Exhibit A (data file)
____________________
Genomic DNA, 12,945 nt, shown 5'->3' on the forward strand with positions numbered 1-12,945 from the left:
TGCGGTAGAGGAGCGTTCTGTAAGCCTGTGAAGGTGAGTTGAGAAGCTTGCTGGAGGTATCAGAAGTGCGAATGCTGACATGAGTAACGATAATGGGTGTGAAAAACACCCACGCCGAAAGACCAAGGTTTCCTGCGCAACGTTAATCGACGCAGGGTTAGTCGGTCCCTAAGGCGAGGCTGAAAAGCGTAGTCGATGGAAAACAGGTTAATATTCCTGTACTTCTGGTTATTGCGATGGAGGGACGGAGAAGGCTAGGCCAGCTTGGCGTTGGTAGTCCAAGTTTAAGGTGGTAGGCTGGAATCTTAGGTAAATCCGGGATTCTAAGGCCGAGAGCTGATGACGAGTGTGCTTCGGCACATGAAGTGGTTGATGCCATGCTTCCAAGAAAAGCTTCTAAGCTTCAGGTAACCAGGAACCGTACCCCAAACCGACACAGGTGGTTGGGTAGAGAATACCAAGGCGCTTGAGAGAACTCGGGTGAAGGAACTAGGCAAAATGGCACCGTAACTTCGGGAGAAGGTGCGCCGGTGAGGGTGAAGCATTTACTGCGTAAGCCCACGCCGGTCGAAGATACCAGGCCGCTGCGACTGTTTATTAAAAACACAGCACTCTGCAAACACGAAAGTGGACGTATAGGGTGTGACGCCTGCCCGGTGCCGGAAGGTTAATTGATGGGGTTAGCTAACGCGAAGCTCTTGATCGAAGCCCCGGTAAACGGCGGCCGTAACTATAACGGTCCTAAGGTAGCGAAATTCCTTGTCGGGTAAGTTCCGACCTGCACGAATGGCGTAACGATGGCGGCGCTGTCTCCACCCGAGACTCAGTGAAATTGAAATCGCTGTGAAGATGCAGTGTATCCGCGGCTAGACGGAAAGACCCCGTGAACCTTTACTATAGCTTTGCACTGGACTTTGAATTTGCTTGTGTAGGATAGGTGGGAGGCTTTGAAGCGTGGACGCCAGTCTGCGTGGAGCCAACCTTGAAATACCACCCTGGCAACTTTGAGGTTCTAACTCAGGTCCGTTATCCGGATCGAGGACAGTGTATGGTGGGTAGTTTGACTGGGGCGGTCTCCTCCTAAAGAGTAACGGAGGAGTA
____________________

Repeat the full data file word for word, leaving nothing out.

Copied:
Genomic DNA, 12,945 nt, shown 5'->3' on the forward strand with positions numbered 1-12,945 from the left:
TGCGGTAGAGGAGCGTTCTGTAAGCCTGTGAAGGTGAGTTGAGAAGCTTGCTGGAGGTATCAGAAGTGCGAATGCTGACATGAGTAACGATAATGGGTGTGAAAAACACCCACGCCGAAAGACCAAGGTTTCCTGCGCAACGTTAATCGACGCAGGGTTAGTCGGTCCCTAAGGCGAGGCTGAAAAGCGTAGTCGATGGAAAACAGGTTAATATTCCTGTACTTCTGGTTATTGCGATGGAGGGACGGAGAAGGCTAGGCCAGCTTGGCGTTGGTAGTCCAAGTTTAAGGTGGTAGGCTGGAATCTTAGGTAAATCCGGGATTCTAAGGCCGAGAGCTGATGACGAGTGTGCTTCGGCACATGAAGTGGTTGATGCCATGCTTCCAAGAAAAGCTTCTAAGCTTCAGGTAACCAGGAACCGTACCCCAAACCGACACAGGTGGTTGGGTAGAGAATACCAAGGCGCTTGAGAGAACTCGGGTGAAGGAACTAGGCAAAATGGCACCGTAACTTCGGGAGAAGGTGCGCCGGTGAGGGTGAAGCATTTACTGCGTAAGCCCACGCCGGTCGAAGATACCAGGCCGCTGCGACTGTTTATTAAAAACACAGCACTCTGCAAACACGAAAGTGGACGTATAGGGTGTGACGCCTGCCCGGTGCCGGAAGGTTAATTGATGGGGTTAGCTAACGCGAAGCTCTTGATCGAAGCCCCGGTAAACGGCGGCCGTAACTATAACGGTCCTAAGGTAGCGAAATTCCTTGTCGGGTAAGTTCCGACCTGCACGAATGGCGTAACGATGGCGGCGCTGTCTCCACCCGAGACTCAGTGAAATTGAAATCGCTGTGAAGATGCAGTGTATCCGCGGCTAGACGGAAAGACCCCGTGAACCTTTACTATAGCTTTGCACTGGACTTTGAATTTGCTTGTGTAGGATAGGTGGGAGGCTTTGAAGCGTGGACGCCAGTCTGCGTGGAGCCAACCTTGAAATACCACCCTGGCAACTTTGAGGTTCTAACTCAGGTCCGTTATCCGGATCGAGGACAGTGTATGGTGGGTAGTTTGACTGGGGCGGTCTCCTCCTAAAGAGTAACGGAGGAGTA